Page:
Place the amount of frozen beans as you want to cook into a colander and run cold water over them. This will not thaw them completely, but it will help. Drain off the water and place the beans in boiling water. Cook the beans for approximately 2 to 3 minutes. NOTE: This is really called blanching. The beans will turn a bright green color in the process. Remove from heat and place in the colander to drain. Their combined heat will help them finish cooking.
If you desire your green beans softer, just microwave a little longer.
What slow cooking them in a crock pot or over the stove? How long should they cook for?
Whats Cooking America
This articles is for tips for cooking perfect green beans. Actual cooking times vary depending on the recipes. We have a link to different green bean recipes at the top of the post.
I raised green beans this year. They were supposed to be half runner. I’ve cooked them a few times, different ways, and they are so tough. Why would they be this way? How can I cook them to be tender?
My husband said bad seed would cause them to be tough. We raise heirloom half runners.
Are you people crazy? I hafta simmer fresh green beans for at least an hour or they will be so tough and stringy no one will want to eat them. AND steaming green beans? That would take HOURS not minutes. They would be raw and you would have to cook them again either in a frying pan or the oven both taking at least 20 minutes at 400 degrees. You people are eating raw green beans for pete’s sake
Whats Cooking America
Sounds like you enjoy very soft green beans. Everyone has their own personal preference. All the instructions on the page are provided for tender green bean results.
I agree with you. My mom always cooked green beans for 2 or 3 hours. You put in green beans and onions and bacon and cook for a least 2 hours
Yes! Best cooked at least one hour with all bean juice, bacon, salt, pepper, garlic, ground basil and oregano. Cook down until small amount of juice remains. Grandkids devour them.
I steam green beans 3-4 nights a week, for no more than 10 minutes. Any longer and they are mush!
Southern way or grandma’s way, it was cook slow and about 2 or so hours, then add some bacon grease and then cook down, and they fry while you are stirring them. There is not any water to drain/dry etc.
Shortly before my grandmother passed,(early 2000’s), I was visiting and someone left a paper grocery bag full of collard greens on her front porch; very common practice in the small town she lived in. She asked if I liked greens and my reply was a resounding yes; I had never had them that fresh! I asked her if I could prepare them to which she stubbornly replied, “Boy, you don’t know how to cook greens” and I left it alone. She started cooking them, (boiling to death would be a better description). No insult intended toward those of you who like your green beans soft. As soon as I smelled them I told her they were done and she told me they weren’t even close. I removed them from the heat and asked her if she would at least try some and to my surprise she agreed and said they were the best greens that she ever had; hadn’t even seasoned them at this point. As we fixed our plates she asked me why they tasted so much better and I explained to her that the way she had been cooking them the only thing that had flavor or nutritional value at that point was the water they were in because all the flavor and nutrients were there. She thanked me, we had a good laugh and a great meal together. Turned out to be one of the last, she was well into her 90’s at that time. Great memory. On here looking for “new” ideas and what I got was a reminder that the way I’ve been doing it the last three and a half decades is still the best. JMHO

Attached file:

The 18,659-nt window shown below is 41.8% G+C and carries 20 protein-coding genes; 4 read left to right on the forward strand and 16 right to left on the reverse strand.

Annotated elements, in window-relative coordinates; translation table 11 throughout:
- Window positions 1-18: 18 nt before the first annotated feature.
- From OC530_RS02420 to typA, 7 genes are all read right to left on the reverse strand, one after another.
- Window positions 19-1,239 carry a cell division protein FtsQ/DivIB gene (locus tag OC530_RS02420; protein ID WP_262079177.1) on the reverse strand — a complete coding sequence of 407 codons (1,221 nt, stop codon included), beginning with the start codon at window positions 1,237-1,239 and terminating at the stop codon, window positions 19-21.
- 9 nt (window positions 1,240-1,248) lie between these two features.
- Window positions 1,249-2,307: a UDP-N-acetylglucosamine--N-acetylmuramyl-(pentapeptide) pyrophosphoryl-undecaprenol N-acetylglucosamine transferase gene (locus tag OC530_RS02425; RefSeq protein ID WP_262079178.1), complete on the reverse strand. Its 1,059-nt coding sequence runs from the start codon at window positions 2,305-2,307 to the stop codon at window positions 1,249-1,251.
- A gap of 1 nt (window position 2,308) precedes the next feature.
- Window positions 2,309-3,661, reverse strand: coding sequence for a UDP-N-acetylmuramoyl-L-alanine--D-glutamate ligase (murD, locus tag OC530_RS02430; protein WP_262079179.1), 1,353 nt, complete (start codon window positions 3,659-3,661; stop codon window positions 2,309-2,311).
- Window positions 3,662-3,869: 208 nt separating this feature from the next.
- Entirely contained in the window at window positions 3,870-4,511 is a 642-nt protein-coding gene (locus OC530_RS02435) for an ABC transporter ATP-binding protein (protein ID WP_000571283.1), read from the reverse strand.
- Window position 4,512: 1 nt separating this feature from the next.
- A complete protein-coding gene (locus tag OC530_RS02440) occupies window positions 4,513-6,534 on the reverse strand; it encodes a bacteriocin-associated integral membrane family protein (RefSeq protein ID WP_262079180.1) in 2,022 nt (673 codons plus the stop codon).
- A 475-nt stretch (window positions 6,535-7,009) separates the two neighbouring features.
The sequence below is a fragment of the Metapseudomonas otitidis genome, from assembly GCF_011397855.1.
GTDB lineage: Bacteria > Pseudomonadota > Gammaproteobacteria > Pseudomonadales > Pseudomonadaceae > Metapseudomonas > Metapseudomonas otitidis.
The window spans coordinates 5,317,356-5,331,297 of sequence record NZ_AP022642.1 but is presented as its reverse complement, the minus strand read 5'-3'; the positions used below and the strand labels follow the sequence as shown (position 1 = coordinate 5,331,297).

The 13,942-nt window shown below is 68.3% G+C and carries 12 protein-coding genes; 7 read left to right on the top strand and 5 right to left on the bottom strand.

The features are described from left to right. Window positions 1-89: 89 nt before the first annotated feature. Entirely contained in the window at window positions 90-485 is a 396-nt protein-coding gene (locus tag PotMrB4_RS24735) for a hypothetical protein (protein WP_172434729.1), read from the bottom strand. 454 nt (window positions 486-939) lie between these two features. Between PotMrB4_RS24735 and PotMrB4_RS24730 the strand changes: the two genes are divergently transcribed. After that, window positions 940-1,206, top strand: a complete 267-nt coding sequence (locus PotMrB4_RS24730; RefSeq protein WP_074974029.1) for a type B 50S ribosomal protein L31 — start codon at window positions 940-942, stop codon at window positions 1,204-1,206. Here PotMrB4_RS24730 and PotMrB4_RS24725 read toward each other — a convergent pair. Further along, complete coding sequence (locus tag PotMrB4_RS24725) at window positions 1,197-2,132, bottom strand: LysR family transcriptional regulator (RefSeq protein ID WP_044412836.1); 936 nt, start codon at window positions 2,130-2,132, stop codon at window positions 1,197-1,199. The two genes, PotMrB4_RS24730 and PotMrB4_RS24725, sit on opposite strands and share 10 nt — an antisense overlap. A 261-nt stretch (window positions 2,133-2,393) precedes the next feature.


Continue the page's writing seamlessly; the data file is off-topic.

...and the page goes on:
I’m right there with you Aunt Mary. I like my green beans COOKED and that takes about an hour or at least 30 minutes if you pressure them. Southern thing I guess, but I want them DONE!
I’m from the South and I grew up eating Olive-colored green beans and my wife introduced me to just barely cooked green beans and I love them both but the barely cooked ones actually have nutritional value.
I’m in my 70s. I have never heard of cooking green beans for 1 or 2 hours. Why do you need to cook them so long? They must be like mush. My mother never cooked them that long. The most I cook them is 10-15 minutes in boiling water and if I microwave them only 2 – 3 minute. Anyone who cooks green bean for an hour or more doesn’t know how to cook them. Even 20 minutes would be too long.
What about cooking green beans in the crockpot? I want to keep the “green” in the green beans. If I blanch the green beans beforehand willl that retain their green color? Will blanching reduce the cooking time in the crock pot?